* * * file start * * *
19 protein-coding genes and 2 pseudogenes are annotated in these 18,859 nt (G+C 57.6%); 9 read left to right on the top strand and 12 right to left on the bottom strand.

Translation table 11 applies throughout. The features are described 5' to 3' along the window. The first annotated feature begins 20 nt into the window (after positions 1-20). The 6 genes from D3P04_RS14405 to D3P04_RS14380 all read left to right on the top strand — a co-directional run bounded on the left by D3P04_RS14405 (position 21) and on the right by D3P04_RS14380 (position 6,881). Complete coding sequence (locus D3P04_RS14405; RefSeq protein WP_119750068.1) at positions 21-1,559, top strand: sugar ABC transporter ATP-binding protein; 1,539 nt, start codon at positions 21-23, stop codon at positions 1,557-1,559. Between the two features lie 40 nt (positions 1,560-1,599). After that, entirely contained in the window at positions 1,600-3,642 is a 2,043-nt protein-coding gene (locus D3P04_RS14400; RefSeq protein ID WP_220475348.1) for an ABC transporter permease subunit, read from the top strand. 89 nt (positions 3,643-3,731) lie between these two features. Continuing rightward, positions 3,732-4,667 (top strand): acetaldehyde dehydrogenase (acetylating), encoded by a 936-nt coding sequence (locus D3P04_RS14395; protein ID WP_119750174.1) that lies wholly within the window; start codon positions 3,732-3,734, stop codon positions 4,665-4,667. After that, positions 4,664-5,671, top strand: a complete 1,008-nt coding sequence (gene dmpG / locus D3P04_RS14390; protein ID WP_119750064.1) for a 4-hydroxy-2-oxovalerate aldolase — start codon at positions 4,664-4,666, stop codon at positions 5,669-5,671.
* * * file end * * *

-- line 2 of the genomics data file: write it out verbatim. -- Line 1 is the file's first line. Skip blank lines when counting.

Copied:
Translation table 11 applies throughout. The features are described 5' to 3' along the window. The first annotated feature begins 20 nt into the window (after positions 1-20). The 6 genes from D3P04_RS14405 to D3P04_RS14380 all read left to right on the top strand — a co-directional run bounded on the left by D3P04_RS14405 (position 21) and on the right by D3P04_RS14380 (position 6,881). Complete coding sequence (locus D3P04_RS14405; RefSeq protein WP_119750068.1) at positions 21-1,559, top strand: sugar ABC transporter ATP-binding protein; 1,539 nt, start codon at positions 21-23, stop codon at positions 1,557-1,559. Between the two features lie 40 nt (positions 1,560-1,599). After that, entirely contained in the window at positions 1,600-3,642 is a 2,043-nt protein-coding gene (locus D3P04_RS14400; RefSeq protein ID WP_220475348.1) for an ABC transporter permease subunit, read from the top strand. 89 nt (positions 3,643-3,731) lie between these two features. Continuing rightward, positions 3,732-4,667 (top strand): acetaldehyde dehydrogenase (acetylating), encoded by a 936-nt coding sequence (locus D3P04_RS14395; protein ID WP_119750174.1) that lies wholly within the window; start codon positions 3,732-3,734, stop codon positions 4,665-4,667. After that, positions 4,664-5,671, top strand: a complete 1,008-nt coding sequence (gene dmpG / locus D3P04_RS14390; protein ID WP_119750064.1) for a 4-hydroxy-2-oxovalerate aldolase — start codon at positions 4,664-4,666, stop codon at positions 5,669-5,671.